The Cognition Motion and Neuroscience unit investigates the cognitive and neural mechanisms underlying motor cognition. To do this, we call upon a diverse array of research methods, including quantitative behavioural and neuroimaging techniques.
Based on the assumption that mental states are hidden away and therefore not accessible to perception, standard theories of social cognition have mainly focused on the contribution of high-level, inferential mechanism. The way people move, the manner in which they interact with the environment, however, reveals much about their mental states. The goal of our research program is to develop a new quantitative methodology to investigate the relationship between the ‘mental’ and the ‘motor’.
At present, we are particularly interested in the following topics:
- the effectiveness of movement kinematics in conveying intention-related information and the active use observers make of this information to understand and predict others’ behaviour
- the mechanisms supporting action and perception in the context of social interaction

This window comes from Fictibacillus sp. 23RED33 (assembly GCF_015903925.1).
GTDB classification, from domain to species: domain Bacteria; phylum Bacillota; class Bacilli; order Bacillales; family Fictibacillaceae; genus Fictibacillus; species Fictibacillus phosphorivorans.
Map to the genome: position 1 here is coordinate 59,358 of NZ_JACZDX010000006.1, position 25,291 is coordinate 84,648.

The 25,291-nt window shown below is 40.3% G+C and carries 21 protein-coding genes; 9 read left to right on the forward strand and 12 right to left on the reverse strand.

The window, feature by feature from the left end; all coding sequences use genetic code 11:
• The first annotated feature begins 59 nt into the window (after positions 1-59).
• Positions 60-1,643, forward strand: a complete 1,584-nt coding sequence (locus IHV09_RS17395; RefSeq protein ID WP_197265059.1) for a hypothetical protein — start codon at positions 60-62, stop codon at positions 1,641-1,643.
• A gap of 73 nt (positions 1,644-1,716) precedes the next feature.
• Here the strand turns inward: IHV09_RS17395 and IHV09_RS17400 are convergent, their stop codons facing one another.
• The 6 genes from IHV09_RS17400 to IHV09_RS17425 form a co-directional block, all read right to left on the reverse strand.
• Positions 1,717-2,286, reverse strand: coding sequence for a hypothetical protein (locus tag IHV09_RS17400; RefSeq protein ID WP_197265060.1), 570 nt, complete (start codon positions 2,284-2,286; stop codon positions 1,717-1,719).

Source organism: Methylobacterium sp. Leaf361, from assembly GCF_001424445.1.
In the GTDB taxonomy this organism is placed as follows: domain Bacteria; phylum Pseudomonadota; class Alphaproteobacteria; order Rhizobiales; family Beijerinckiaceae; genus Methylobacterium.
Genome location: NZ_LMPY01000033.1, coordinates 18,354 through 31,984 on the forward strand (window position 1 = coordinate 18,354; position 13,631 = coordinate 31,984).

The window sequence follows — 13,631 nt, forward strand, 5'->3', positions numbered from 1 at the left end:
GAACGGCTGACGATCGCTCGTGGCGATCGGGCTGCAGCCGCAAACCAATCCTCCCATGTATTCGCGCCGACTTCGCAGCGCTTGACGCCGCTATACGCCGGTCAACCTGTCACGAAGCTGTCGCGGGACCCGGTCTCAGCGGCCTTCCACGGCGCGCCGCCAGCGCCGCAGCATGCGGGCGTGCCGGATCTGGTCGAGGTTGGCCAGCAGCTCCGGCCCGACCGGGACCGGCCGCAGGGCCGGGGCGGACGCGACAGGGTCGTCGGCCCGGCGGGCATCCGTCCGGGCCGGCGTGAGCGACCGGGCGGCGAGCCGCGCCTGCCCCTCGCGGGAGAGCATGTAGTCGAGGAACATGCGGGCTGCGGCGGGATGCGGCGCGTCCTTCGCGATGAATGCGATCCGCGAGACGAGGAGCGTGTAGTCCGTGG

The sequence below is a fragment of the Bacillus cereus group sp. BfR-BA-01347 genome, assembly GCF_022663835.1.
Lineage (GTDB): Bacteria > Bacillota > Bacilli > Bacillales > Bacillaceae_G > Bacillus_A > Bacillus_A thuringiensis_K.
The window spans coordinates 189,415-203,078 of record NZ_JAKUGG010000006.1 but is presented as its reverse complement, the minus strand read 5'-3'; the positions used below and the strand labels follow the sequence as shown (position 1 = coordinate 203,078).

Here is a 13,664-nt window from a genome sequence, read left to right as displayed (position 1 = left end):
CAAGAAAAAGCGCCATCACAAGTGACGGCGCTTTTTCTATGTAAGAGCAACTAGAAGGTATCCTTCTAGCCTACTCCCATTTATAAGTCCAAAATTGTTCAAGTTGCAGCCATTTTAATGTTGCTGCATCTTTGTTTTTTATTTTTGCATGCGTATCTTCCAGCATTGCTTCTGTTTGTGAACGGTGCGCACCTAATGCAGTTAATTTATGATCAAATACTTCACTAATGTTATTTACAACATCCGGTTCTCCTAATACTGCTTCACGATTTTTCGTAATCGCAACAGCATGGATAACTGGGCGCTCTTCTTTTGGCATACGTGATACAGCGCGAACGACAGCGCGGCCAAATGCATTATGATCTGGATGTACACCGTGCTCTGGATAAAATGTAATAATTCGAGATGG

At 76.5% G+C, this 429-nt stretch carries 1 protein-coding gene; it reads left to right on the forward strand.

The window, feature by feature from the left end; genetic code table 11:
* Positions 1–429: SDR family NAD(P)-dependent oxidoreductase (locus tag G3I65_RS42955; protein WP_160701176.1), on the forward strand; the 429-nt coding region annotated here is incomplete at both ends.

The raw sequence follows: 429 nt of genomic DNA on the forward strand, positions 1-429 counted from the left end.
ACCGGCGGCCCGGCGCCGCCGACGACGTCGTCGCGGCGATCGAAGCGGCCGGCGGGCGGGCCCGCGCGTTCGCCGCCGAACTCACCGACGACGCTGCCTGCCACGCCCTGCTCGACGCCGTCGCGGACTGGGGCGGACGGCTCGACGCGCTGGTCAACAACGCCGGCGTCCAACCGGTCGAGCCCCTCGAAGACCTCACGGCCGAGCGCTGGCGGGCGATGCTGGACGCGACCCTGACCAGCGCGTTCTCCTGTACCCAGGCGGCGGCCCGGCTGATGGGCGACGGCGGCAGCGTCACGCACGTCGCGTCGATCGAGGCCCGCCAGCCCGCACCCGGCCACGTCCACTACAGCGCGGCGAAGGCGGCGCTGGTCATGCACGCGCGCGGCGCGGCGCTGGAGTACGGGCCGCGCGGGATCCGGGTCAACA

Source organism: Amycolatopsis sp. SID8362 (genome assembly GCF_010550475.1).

- the potential of movement kinematics to reveal decision processes
- the relationship between action execution and action perception in individuals with autism spectrum disorder
By combining advanced methods in psychophysics and neuroscience (including fMRI and TMS) with kinematics technologies, we seek to bridge fundamental gap between observable movements and unobservable mental states, providing knowledge and applications of scientific, technological and clinical impact.
- Bayliss Lab, University of East Anglia (Andrew Bayliss)
- Neuroscience Center, Università di Padova (Umberto Castiello)
- Department of Psychology, King's College London (Caroline Catmur)
- Department of Psychology, Stanford University (Barbara Tversky)
- Katholieke Universiteit Leuven (Karl Verfaillie)
- Social Neuroscience Group, Max Planck Institute of Psychiatry (Leonhard Schilbach)